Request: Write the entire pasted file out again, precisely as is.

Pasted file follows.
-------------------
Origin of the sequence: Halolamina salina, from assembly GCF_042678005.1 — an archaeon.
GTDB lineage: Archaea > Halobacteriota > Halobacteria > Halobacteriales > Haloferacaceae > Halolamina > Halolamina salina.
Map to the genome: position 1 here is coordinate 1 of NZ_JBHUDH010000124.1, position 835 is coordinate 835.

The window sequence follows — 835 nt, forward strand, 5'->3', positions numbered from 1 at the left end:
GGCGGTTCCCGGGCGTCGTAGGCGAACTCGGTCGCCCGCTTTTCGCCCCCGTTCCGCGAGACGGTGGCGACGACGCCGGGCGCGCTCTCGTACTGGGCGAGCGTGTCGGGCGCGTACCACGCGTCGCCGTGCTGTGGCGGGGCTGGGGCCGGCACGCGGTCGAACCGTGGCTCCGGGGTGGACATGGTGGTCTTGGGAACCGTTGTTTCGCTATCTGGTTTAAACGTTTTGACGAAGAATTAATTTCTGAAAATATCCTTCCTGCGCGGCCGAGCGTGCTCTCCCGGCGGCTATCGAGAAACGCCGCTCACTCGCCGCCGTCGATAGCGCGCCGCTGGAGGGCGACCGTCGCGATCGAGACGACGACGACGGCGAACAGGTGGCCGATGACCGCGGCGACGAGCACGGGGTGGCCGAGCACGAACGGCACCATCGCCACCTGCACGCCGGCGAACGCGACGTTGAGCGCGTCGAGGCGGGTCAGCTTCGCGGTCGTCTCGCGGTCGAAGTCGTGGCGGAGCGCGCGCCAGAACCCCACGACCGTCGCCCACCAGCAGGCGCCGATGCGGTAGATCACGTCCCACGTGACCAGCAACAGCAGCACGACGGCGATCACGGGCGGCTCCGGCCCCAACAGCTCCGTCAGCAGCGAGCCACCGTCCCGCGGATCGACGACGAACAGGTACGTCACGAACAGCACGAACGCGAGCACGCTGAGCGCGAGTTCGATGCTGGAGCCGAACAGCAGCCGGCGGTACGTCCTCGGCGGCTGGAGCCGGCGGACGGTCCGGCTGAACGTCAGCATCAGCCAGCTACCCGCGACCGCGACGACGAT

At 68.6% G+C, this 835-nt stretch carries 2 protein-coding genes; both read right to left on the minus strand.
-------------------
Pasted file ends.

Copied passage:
Origin of the sequence: Halolamina salina, from assembly GCF_042678005.1 — an archaeon.
GTDB lineage: Archaea > Halobacteriota > Halobacteria > Halobacteriales > Haloferacaceae > Halolamina > Halolamina salina.
Map to the genome: position 1 here is coordinate 1 of NZ_JBHUDH010000124.1, position 835 is coordinate 835.

The window sequence follows — 835 nt, forward strand, 5'->3', positions numbered from 1 at the left end:
GGCGGTTCCCGGGCGTCGTAGGCGAACTCGGTCGCCCGCTTTTCGCCCCCGTTCCGCGAGACGGTGGCGACGACGCCGGGCGCGCTCTCGTACTGGGCGAGCGTGTCGGGCGCGTACCACGCGTCGCCGTGCTGTGGCGGGGCTGGGGCCGGCACGCGGTCGAACCGTGGCTCCGGGGTGGACATGGTGGTCTTGGGAACCGTTGTTTCGCTATCTGGTTTAAACGTTTTGACGAAGAATTAATTTCTGAAAATATCCTTCCTGCGCGGCCGAGCGTGCTCTCCCGGCGGCTATCGAGAAACGCCGCTCACTCGCCGCCGTCGATAGCGCGCCGCTGGAGGGCGACCGTCGCGATCGAGACGACGACGACGGCGAACAGGTGGCCGATGACCGCGGCGACGAGCACGGGGTGGCCGAGCACGAACGGCACCATCGCCACCTGCACGCCGGCGAACGCGACGTTGAGCGCGTCGAGGCGGGTCAGCTTCGCGGTCGTCTCGCGGTCGAAGTCGTGGCGGAGCGCGCGCCAGAACCCCACGACCGTCGCCCACCAGCAGGCGCCGATGCGGTAGATCACGTCCCACGTGACCAGCAACAGCAGCACGACGGCGATCACGGGCGGCTCCGGCCCCAACAGCTCCGTCAGCAGCGAGCCACCGTCCCGCGGATCGACGACGAACAGGTACGTCACGAACAGCACGAACGCGAGCACGCTGAGCGCGAGTTCGATGCTGGAGCCGAACAGCAGCCGGCGGTACGTCCTCGGCGGCTGGAGCCGGCGGACGGTCCGGCTGAACGTCAGCATCAGCCAGCTACCCGCGACCGCGACGACGAT

At 68.6% G+C, this 835-nt stretch carries 2 protein-coding genes; both read right to left on the minus strand.